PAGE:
• Homeschooling Styles

    by Published on 09-26-2011 06:45 PM
    1. Categories:
    2. Secular Homeschooling,
    3. Homeschooling Styles,
    4. Site News
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    SecularHomeschool.com has a good many members who are pagan, and it seemed like a cool idea to pull together information that they've shared on the forum and in our social networks to create a nice crowdsourced list of links that may be helpful to other pagans who are just kicking off their homeschooling journey. After all, if you've ever done a web search for "pagan homeschooling" you've likely already realized that there aren't a ton of places for pagan homeschoolers to hang out and create support for one another. Googling ďpagan homeschoolingĒ brings up a ton of resources, but clicking through to them, you quickly realize that most of them have now gone defunct. Iím concluding that this isnít because there wasnít enough interest, but because people simply couldnít easily find and network with each other.

    Thanks to our members, though, here is a list of some pagan homeschooling sites and resources which you may want to bookmark, if you havenít already.

    ...
    Published on 09-06-2011 02:46 AM
    1. Categories:
    2. Homeschooling Styles,
    3. General Homeschooling,
    4. Parenting
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    by Marty Layne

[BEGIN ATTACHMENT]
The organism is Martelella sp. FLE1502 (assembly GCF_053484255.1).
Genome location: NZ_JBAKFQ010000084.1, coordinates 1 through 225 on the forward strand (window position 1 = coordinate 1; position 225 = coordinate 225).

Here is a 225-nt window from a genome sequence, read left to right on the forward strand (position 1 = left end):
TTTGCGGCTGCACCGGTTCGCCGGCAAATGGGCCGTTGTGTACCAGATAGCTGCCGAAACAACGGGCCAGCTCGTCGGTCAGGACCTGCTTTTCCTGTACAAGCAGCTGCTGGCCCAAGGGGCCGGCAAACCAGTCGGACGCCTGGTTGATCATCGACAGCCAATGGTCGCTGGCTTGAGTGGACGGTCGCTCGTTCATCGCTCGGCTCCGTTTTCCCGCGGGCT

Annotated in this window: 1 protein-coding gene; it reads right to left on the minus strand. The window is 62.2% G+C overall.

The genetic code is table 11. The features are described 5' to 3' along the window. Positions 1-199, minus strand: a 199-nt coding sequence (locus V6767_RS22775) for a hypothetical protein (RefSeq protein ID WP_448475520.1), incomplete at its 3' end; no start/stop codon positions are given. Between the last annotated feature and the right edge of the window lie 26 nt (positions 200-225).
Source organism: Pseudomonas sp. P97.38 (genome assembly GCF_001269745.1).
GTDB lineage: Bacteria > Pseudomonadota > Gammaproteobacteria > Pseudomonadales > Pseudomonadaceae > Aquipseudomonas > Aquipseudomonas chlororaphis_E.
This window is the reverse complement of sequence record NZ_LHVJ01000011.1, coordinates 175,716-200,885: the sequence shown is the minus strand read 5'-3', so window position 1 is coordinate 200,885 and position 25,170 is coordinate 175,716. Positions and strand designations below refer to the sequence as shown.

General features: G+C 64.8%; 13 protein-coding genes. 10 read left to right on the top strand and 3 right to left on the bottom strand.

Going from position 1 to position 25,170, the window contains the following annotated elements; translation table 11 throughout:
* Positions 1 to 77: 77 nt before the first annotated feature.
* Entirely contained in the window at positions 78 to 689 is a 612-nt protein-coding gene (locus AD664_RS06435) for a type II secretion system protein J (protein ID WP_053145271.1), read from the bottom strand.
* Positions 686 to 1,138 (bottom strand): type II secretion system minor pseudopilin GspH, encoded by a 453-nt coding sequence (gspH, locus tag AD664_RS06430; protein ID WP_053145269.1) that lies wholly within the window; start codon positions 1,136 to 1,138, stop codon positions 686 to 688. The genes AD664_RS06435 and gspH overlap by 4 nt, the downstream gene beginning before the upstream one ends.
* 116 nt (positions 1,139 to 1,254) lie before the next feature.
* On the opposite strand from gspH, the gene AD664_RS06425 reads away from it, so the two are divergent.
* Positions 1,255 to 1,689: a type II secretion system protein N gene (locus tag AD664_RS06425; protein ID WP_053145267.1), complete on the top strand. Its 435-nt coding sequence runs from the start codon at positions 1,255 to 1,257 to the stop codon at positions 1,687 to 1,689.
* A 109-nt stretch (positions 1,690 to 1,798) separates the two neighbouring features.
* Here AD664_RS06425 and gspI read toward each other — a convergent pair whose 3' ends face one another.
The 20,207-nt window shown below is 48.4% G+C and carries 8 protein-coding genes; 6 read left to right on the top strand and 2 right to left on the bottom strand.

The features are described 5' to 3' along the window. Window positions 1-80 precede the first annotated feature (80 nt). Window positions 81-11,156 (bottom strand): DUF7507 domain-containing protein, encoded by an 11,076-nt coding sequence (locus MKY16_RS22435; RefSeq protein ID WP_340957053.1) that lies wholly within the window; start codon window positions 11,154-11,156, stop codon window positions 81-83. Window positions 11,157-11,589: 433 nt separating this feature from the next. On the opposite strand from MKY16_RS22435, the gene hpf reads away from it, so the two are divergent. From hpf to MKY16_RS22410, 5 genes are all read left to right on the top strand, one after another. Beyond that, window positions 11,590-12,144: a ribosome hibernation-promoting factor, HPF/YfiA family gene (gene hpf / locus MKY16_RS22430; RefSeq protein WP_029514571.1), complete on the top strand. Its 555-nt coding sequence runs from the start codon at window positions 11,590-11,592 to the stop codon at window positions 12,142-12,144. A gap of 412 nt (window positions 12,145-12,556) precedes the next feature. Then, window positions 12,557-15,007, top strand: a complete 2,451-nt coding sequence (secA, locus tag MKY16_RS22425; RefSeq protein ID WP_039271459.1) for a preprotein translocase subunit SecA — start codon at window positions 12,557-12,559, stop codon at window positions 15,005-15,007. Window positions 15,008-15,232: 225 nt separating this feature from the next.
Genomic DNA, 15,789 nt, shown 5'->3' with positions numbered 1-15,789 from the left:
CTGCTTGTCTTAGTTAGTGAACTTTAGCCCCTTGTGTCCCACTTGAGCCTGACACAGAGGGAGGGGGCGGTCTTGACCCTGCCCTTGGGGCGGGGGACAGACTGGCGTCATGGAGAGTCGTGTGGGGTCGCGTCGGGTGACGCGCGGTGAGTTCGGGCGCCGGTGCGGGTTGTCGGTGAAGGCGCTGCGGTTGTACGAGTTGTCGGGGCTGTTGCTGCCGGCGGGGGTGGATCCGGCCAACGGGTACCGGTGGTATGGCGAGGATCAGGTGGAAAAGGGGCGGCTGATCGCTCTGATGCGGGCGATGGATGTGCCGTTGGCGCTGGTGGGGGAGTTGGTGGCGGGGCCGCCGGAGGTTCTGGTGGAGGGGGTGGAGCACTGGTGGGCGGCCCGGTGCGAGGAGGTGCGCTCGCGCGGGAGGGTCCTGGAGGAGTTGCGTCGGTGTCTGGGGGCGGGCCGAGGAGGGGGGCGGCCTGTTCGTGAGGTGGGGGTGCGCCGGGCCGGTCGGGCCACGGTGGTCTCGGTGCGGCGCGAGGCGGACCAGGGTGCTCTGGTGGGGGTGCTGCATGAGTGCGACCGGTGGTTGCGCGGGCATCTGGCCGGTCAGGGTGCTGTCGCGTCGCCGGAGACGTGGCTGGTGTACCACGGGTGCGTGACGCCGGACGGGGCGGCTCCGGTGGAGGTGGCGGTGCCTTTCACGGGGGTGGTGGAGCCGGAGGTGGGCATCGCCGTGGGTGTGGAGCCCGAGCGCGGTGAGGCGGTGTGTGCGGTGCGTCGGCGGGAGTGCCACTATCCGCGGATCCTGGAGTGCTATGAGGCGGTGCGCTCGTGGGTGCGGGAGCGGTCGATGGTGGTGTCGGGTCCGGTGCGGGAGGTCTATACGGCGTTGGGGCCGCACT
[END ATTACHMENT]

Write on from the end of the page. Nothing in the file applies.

I am often asked how I did math with my children. Did I use any formal approaches? What text books did I use? Many moms worry about how well their children are going to learn arithmetic if they themselves feel a bit wobbly about it all. I canít help but think about what John Holt wrote in his book How Children Fail about the struggle that so many of the children he taught had with basic arithmetic. He described the panic that he saw in those childrenís faces whenever it was time for arithmetic. The students panicked because what happened during addition, subtraction, multiplication, or division seemed totally arbitrary, unpredictable, and confusing. They had no solid understanding of the one to one correspondence of numbers, the reliability of numbers, or trust that adding, subtracting, multiplying or division made sense and followed predictable patterns.

    Iíve been curious about how children acquire an understanding of numbers since my early 20ís. From the reading I did then and since and the years of observation of children becoming conversant with numbers and their operations, I think that one of the things that contributes to a childís grasp of the sense of number is experiences, real-life experiences with the properties of numbers and vocabulary around those operations. Math readiness, exposing children to number in daily life, is vital.

    This may seem daunting, but it is not as daunting as it looks. Everyday experiences are
    ...
    Published on 08-30-2011 08:48 AM
    1. Categories:
    2. Homeschooling Styles

    School's never out for 14-year-old Zoe Bentley. Nor is it ever in.

    The perky teen from Tucson, Ariz., explores what she likes, when she likes as deeply as she chooses every day of the year. As an "unschooler," Zoe is untethered from the demands of traditional, compulsory education.